5. an annual reduction in the rate of waste and leakage of agreed vaccines relative to the baseline. 1 Areas with low vaccine protection are indicated as areas where coverage rates are 5% or less than the national average and with at least 2% of the population for the age group concerned (see Appendix A). The NPEV is an agreement between the Commonwealth of Australia and the States and Territories that aims to “protect the Australian public from the spread of vaccine-preventable diseases by implementing low-cost and effective immunization programs under the national immunization programme.” The remaining scale, an increase in the vaccination rate of young boys and girls for human papillomavirus compared to the baseline, was not assessed during this period due to the ongoing transition of HPV registry data to the Australian immunization registry. This benchmark will be assessed initially in the second year of the agreement. This report includes an assessment of the performance of the state and territory on the basis of the performance criteria set out in the National Partnership for Vital Vaccines (NPEV) for the second year of the agreement for the evaluation period from April 1, 2018 to March 31, 2019. . Under the National Partnership Agreement on Essential Vaccines (PNN), state and territory governments are eligible to pay premiums if they meet at least two of the four benchmarks in the NRP. All state and territory governments have met this requirement.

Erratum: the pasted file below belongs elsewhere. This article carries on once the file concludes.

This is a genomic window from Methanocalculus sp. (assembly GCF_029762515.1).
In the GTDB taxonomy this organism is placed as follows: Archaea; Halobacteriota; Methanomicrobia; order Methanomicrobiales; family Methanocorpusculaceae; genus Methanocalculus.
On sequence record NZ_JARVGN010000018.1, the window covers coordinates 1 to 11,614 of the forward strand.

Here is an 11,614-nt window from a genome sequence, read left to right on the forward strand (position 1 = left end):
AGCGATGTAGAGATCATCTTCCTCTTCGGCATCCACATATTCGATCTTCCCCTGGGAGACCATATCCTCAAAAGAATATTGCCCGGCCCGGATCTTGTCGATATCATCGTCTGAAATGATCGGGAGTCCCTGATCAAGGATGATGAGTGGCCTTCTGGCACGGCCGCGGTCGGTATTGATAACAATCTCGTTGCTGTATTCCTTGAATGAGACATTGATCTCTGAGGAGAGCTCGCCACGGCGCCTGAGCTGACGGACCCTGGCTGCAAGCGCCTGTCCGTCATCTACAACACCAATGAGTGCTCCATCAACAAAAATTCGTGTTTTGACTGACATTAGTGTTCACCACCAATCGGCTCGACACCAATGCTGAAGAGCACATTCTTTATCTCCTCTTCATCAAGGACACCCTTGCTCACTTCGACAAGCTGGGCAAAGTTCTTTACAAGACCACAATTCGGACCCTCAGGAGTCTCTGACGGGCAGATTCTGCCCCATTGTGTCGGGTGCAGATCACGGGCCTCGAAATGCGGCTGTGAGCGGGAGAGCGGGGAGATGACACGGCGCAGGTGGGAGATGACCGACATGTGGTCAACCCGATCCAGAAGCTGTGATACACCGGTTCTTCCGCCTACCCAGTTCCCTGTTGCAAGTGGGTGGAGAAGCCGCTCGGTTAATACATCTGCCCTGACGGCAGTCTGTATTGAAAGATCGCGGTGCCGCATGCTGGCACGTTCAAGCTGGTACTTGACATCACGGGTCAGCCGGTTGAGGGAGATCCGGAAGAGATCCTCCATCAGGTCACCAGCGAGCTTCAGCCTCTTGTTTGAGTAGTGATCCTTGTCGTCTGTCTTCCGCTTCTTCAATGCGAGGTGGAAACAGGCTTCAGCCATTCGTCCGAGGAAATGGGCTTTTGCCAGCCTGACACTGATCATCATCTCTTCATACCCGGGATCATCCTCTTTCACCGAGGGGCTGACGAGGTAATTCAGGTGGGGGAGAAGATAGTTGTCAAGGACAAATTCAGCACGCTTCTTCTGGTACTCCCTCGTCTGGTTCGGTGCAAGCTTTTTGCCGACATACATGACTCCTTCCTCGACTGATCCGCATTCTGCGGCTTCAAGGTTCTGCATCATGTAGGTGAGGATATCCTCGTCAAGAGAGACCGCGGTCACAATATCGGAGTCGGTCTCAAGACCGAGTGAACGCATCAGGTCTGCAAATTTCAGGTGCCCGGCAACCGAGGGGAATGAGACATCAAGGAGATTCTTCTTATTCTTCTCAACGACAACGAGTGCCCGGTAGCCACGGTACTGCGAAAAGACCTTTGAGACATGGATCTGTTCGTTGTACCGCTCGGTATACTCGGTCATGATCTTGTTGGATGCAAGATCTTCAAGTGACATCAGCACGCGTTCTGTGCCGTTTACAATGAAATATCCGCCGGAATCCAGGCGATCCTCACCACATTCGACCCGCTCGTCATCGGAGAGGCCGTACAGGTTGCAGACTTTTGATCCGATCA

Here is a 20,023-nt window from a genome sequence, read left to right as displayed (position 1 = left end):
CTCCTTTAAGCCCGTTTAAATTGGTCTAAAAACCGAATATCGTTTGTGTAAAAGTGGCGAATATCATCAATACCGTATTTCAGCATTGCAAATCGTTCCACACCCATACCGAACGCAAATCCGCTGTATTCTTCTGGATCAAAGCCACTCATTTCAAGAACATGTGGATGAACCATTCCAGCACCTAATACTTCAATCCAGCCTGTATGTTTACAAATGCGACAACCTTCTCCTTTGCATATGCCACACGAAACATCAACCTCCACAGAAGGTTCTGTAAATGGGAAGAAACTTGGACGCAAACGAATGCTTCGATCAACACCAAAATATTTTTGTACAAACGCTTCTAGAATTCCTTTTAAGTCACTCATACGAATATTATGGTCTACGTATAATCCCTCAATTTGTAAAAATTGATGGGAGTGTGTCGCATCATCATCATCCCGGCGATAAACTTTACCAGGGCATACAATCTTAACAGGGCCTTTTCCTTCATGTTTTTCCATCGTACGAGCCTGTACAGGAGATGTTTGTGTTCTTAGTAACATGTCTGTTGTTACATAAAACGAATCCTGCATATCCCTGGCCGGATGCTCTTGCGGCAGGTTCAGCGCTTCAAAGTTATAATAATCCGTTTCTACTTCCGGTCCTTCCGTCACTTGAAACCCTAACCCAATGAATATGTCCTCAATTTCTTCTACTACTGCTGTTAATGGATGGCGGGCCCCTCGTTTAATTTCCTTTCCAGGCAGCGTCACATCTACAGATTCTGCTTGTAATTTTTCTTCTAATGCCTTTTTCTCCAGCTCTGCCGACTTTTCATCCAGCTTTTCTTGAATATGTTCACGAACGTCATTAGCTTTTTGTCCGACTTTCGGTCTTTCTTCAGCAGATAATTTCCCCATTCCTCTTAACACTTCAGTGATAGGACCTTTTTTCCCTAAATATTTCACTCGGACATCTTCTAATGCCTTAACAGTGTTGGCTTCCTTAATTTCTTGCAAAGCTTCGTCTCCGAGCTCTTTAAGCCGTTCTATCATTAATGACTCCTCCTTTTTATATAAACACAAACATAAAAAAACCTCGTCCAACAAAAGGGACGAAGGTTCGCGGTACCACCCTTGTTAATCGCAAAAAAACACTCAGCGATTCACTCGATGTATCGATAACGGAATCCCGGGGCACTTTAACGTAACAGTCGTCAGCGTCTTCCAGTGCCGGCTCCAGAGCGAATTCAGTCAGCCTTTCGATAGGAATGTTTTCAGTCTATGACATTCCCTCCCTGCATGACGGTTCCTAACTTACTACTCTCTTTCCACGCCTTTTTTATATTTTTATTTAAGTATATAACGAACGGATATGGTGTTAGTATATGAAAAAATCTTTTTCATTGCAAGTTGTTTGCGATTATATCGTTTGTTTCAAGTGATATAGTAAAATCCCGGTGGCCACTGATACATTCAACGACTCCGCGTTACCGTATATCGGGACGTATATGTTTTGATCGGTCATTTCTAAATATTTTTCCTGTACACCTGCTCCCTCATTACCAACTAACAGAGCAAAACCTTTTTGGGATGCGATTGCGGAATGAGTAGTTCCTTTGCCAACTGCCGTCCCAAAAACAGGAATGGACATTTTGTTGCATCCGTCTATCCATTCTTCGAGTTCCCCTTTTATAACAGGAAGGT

The benchmark performance criterion 4 (an increase in vaccination rates for people aged 60 <63 months in four of the 10 lowest in each country, relative to the base) is not assessed in this report. In August 2018, SA3 coverage reports were forwarded by the Commonwealth to jurisdictions that were later identified to contain geocoding errors. This could result in states and territories having incorrect information about the choice of low-coverage areas for assessment. Subsequent delays in the provision of updated information reports may also have prevented countries from taking follow-up measures before the end of the 2018/2019 reference period. For these reasons, the Ministry of Health delegate agreed that all countries should be fully assessed as a performance benchmark.4 This study examines catch-up vaccination for refugee-type people in Victoria and explores effective models of service delivery to supplement catch-up vaccinations. The analysis is based on: (i) review of medical literature, Commonwealth and Victorian government immunization policy and information on immunized patients; (ii) verification of the extent of vaccination and performance data; and (iii) stakeholder interviews, which were closed in 2014 with 45 people from 34 agencies, including 9 local government areas in Victoria.